Economic Ladder; The Wages That Poor And Working-Class Whites Pay For The Worthless Pride That Flows From Whiteness.

Sunday, December 16, 2018


Economic Ladder; The Wages That Poor And Working-Class Whites Pay For The Worthless Pride That Flows From Whiteness.

December 1, 2018 by  
Filed under News, Opinion, Politics, Weekly Columns

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(ThyBlackMan.com) Admittedly, W.E.B. Du Bois did not have whites as his central focus when he prophesized that

The problem of the twentieth-century will be the problem of the color line.

On second thought, the greatest mind ever created by the American academy may have very well been issuing significant commentary regarding “whites” when he advanced this reverberating statement; we may have been too dimwitted to catch what he meant.

During a recent review of Du Bois’Black Reconstruction, the students in my senior level African-American Studies reading course noticed a peculiar occurrence in the decade following the U.S. Civil War. The revelation was articulated by one student in the following way.

Why does it seem that poor whites, meaning sharecroppers and those with menial labor skills, shunned poor black sharecroppers, laborers, and farmers in favor of a white aristocracy whose sole goal was to exploit them politically and financially.

My response to the above assertion was sobering audible thought that “those are the wages of whiteness for poor whites.” What I hoped to convey was that historically there has always been a population of whites whose comfort with occupying a social space above blacks muted the fact that they remained mired in excruciating poverty as victims of corporate greed facilitated by white elites devoid of a semblance of racial loyalty.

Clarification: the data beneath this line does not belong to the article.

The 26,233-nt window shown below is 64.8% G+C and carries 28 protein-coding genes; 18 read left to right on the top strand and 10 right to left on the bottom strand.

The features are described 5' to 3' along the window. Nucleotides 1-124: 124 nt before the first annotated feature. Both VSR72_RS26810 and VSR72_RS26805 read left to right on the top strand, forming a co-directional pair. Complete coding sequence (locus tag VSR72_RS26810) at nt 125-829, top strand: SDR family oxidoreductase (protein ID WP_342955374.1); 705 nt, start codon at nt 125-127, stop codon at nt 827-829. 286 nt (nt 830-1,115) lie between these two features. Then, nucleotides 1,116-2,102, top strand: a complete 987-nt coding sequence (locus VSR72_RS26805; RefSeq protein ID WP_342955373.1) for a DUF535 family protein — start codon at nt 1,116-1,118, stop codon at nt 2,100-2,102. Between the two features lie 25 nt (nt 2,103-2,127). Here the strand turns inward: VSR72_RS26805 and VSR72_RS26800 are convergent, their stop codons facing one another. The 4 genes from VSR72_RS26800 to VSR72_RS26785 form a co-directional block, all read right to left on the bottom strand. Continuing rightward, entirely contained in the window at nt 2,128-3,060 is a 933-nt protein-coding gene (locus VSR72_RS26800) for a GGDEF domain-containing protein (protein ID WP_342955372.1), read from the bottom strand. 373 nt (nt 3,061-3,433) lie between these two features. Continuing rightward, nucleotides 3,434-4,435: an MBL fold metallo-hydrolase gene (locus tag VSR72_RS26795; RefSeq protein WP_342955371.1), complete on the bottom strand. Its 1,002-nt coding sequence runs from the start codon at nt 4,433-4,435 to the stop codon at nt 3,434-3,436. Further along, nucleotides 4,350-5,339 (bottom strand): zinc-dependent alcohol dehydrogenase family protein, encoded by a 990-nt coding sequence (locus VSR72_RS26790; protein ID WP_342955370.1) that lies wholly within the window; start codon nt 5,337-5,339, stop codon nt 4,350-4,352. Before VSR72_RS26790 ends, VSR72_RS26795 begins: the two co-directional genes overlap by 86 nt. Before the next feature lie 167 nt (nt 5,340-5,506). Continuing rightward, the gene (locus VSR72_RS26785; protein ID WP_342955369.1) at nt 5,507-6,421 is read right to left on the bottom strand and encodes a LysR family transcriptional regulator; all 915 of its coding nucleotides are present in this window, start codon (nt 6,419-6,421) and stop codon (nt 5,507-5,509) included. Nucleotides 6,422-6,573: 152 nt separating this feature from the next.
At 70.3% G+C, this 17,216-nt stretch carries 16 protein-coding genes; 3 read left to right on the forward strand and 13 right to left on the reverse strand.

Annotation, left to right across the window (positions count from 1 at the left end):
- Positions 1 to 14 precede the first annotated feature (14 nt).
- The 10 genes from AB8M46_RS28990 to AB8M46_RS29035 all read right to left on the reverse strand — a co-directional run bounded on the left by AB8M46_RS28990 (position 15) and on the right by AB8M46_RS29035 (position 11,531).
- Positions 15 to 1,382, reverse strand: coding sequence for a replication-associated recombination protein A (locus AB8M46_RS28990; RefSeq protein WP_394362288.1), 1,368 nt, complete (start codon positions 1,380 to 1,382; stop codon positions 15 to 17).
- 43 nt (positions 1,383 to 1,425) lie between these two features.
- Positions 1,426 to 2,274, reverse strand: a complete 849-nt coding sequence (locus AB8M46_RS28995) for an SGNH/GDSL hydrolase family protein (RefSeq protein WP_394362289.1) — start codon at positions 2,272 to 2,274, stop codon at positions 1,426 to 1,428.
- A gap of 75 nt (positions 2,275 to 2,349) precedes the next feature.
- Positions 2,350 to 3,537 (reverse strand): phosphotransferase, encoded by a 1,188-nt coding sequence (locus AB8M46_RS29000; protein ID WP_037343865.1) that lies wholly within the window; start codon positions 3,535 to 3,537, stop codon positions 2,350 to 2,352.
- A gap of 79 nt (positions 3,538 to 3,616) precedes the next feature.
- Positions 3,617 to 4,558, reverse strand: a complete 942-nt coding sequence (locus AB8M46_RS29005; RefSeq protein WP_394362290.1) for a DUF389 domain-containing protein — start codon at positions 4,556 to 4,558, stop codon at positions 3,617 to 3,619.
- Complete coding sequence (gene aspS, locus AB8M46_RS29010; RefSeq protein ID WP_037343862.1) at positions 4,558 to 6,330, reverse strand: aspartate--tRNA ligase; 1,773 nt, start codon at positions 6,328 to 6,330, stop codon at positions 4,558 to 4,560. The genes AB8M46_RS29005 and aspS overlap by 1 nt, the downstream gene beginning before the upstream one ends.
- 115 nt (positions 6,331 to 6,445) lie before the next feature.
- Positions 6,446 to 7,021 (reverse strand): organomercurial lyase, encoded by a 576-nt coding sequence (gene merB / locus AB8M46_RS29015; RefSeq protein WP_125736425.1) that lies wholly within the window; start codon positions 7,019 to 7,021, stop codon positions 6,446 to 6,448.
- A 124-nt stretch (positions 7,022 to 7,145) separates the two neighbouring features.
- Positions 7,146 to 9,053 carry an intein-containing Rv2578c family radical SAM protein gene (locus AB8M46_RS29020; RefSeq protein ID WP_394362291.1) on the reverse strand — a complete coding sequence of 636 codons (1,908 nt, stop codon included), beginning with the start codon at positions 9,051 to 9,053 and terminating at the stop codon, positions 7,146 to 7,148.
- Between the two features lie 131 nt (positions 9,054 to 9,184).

As I finished my statement, another student asserted the following.

That is still going on to this very day. There is no other explanation for why white workers would support a man who has made his fortune off of their backs through some of the most despicable business practices that we have ever seen. All he has to do is bring up something about Blacks or Mexicans and they fall right back in line. It’s an amazing thing to see.

Although it would be false to state that I did not possess poignant political views regarding these political and socioeconomic matters, perspectives that were impacted by racial matters, there is nothing that pleases me more than when my students display their ability to observe, analyze, and make logical decisions regarding substantive matters that should not be solely determined by superficial racial loyalties. In a nation where socially constructed racial paradigms mean so much, it is a Herculean task to get Americans to weigh issues other than Race. Most are shocked to learn that I shun efforts to get African-Americans to vote as a bloc solely because of Race; I prefer that we develop the ability to make intelligent decisions in our best interests (individually and collectively) as it is the best use of the franchise.